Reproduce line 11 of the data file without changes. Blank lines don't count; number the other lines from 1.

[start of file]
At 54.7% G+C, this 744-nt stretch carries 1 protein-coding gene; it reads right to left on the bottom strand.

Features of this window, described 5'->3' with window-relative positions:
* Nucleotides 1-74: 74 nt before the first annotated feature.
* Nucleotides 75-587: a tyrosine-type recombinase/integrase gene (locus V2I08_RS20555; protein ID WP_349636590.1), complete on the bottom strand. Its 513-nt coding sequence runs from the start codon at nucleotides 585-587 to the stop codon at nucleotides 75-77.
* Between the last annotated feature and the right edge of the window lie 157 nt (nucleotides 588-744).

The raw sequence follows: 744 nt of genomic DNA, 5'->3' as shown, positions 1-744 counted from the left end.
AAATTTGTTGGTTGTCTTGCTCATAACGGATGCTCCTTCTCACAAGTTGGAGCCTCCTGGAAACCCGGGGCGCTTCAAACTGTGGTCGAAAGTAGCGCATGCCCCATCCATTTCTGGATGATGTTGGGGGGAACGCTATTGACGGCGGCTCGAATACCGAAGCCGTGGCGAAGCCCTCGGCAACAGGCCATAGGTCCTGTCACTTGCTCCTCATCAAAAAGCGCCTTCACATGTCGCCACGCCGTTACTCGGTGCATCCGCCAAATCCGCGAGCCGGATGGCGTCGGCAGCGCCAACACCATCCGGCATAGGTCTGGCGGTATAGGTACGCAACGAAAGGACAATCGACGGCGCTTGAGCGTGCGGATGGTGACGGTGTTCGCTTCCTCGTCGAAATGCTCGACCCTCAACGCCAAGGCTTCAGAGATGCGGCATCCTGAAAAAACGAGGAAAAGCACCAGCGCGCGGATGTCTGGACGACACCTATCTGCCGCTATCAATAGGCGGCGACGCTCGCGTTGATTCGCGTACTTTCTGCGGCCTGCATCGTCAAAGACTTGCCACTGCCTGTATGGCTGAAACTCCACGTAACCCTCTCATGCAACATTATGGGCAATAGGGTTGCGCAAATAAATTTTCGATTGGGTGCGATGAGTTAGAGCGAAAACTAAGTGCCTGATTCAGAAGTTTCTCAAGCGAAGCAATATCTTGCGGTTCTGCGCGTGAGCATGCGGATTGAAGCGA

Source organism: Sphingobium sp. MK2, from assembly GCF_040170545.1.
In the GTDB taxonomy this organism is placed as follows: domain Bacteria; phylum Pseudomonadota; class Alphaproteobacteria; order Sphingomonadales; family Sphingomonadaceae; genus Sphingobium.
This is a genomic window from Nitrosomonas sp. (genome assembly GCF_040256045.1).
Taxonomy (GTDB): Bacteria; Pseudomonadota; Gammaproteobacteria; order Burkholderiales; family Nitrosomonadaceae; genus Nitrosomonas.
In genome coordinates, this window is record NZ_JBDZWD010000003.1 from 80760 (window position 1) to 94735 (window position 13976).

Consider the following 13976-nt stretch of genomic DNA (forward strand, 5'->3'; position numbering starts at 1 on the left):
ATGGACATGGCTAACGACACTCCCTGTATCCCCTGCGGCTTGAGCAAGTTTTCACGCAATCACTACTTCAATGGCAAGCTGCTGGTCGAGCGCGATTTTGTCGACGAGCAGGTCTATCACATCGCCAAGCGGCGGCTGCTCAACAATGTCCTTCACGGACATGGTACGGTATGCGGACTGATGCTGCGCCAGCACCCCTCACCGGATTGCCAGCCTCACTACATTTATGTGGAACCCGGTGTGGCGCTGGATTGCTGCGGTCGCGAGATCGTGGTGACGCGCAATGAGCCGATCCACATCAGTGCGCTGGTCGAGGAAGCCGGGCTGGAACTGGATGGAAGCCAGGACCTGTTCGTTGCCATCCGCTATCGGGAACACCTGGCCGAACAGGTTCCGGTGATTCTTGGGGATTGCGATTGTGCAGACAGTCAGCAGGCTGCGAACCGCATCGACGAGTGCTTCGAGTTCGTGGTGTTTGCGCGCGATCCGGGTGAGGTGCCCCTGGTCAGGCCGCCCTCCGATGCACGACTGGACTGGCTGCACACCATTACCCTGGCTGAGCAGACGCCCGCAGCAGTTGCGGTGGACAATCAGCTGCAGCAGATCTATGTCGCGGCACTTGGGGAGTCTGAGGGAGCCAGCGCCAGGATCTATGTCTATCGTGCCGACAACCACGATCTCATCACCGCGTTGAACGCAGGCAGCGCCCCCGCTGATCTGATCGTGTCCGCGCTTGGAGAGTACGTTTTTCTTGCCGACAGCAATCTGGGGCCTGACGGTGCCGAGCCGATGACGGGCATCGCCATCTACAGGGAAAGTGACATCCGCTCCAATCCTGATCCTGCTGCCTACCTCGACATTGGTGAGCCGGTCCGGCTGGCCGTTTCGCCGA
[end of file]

Taxonomy (GTDB): Bacteria; Pseudomonadota; Gammaproteobacteria; order Burkholderiales; family Nitrosomonadaceae; genus Nitrosomonas.